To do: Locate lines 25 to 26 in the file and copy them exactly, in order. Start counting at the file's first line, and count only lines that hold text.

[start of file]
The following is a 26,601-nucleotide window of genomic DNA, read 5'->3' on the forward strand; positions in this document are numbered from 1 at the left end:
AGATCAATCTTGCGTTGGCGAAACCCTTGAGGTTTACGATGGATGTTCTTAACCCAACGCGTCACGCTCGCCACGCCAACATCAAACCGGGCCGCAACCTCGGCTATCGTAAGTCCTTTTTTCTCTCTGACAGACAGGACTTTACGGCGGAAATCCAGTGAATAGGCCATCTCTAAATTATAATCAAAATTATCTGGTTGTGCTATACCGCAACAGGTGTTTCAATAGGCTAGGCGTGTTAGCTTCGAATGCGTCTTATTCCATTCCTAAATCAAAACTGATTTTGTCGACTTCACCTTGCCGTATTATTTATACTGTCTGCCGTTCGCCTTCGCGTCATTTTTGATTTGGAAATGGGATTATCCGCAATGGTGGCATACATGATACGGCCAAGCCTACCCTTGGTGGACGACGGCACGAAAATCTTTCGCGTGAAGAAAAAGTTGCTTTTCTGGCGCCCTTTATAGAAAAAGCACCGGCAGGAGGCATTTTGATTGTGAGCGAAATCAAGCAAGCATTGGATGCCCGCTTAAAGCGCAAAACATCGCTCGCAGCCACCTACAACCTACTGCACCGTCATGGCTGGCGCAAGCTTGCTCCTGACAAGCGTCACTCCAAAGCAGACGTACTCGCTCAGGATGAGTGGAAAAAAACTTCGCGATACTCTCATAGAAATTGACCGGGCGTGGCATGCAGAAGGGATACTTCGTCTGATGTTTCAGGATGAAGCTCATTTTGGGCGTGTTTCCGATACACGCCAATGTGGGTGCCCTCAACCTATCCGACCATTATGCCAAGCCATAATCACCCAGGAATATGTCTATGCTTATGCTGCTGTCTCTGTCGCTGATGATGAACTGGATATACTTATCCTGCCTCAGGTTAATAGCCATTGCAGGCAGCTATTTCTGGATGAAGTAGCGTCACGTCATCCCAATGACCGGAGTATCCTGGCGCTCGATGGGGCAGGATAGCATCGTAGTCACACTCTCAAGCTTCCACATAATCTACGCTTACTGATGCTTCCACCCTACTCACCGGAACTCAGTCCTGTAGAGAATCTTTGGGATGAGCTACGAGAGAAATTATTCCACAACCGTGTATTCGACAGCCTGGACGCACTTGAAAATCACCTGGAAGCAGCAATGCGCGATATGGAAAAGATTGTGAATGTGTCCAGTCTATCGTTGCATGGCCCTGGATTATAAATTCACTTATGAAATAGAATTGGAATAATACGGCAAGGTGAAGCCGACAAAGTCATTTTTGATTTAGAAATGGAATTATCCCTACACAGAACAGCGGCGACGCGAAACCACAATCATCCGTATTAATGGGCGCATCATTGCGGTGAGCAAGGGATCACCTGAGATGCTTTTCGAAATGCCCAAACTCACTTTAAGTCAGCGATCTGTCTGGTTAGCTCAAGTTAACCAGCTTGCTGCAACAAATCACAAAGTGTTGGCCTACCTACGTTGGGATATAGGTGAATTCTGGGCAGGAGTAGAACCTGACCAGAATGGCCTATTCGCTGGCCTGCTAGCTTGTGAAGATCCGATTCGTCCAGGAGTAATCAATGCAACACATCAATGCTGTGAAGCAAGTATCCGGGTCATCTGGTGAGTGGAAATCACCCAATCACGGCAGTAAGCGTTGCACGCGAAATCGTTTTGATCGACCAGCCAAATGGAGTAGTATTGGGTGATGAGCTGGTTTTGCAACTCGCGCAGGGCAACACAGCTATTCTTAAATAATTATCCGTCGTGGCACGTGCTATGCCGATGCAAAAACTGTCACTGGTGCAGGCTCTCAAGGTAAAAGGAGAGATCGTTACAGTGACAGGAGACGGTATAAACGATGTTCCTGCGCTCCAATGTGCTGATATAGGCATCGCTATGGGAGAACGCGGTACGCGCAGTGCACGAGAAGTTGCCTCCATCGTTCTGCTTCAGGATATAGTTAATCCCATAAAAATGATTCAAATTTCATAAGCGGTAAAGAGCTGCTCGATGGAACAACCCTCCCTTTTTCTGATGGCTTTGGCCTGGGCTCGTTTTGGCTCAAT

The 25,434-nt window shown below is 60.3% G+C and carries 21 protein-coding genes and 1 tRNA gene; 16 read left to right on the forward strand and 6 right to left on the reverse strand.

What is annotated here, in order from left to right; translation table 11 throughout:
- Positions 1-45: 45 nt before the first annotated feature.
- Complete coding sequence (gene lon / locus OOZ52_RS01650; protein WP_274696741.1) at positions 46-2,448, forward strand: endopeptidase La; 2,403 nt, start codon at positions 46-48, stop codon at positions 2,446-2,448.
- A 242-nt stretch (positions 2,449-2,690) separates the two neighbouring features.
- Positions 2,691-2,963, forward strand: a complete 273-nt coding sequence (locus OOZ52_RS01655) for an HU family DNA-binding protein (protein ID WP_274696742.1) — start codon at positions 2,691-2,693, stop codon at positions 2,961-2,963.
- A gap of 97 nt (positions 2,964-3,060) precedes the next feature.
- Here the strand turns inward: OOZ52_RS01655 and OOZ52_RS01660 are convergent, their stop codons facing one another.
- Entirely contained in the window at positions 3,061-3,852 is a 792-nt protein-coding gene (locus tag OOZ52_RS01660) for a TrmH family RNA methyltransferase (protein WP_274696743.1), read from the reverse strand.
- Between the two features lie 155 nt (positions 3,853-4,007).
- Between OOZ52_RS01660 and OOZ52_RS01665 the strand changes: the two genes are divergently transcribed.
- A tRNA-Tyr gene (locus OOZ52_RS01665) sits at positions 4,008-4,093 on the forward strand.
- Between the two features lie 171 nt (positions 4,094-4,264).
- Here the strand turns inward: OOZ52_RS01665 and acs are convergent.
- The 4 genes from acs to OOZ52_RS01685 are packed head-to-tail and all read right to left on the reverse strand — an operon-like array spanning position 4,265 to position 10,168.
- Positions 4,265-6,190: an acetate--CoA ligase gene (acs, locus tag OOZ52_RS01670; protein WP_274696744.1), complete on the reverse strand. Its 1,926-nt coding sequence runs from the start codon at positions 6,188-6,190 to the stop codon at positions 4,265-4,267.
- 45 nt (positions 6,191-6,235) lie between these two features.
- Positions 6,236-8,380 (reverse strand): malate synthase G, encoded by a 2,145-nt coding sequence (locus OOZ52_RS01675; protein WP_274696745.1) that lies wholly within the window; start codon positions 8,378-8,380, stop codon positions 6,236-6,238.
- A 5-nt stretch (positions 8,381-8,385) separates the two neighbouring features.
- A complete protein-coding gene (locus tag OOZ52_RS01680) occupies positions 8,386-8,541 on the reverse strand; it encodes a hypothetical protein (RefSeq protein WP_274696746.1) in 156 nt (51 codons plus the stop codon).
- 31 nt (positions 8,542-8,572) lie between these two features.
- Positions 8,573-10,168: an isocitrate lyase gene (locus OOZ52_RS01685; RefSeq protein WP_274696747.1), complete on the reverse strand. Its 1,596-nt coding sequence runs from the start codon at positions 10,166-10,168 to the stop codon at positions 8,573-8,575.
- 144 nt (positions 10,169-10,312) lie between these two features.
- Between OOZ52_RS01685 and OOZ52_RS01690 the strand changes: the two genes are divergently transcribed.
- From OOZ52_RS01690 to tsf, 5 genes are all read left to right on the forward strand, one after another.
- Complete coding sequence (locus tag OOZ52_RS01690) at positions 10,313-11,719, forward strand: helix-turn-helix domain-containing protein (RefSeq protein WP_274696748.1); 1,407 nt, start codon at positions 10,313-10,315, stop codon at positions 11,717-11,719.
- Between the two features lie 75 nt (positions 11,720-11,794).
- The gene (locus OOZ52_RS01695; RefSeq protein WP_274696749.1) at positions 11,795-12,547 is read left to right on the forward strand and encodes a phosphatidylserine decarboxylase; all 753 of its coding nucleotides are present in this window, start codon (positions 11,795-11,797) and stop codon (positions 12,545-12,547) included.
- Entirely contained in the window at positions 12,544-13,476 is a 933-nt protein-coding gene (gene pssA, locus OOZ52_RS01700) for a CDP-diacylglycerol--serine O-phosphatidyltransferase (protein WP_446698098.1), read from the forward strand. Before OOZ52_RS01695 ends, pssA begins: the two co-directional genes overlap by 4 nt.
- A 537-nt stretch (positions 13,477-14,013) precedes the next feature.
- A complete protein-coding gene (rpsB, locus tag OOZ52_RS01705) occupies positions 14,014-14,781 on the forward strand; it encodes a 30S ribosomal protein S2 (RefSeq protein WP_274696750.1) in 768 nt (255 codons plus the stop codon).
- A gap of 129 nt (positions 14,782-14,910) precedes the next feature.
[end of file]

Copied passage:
- 144 nt (positions 10,169-10,312) lie between these two features.
- Between OOZ52_RS01685 and OOZ52_RS01690 the strand changes: the two genes are divergently transcribed.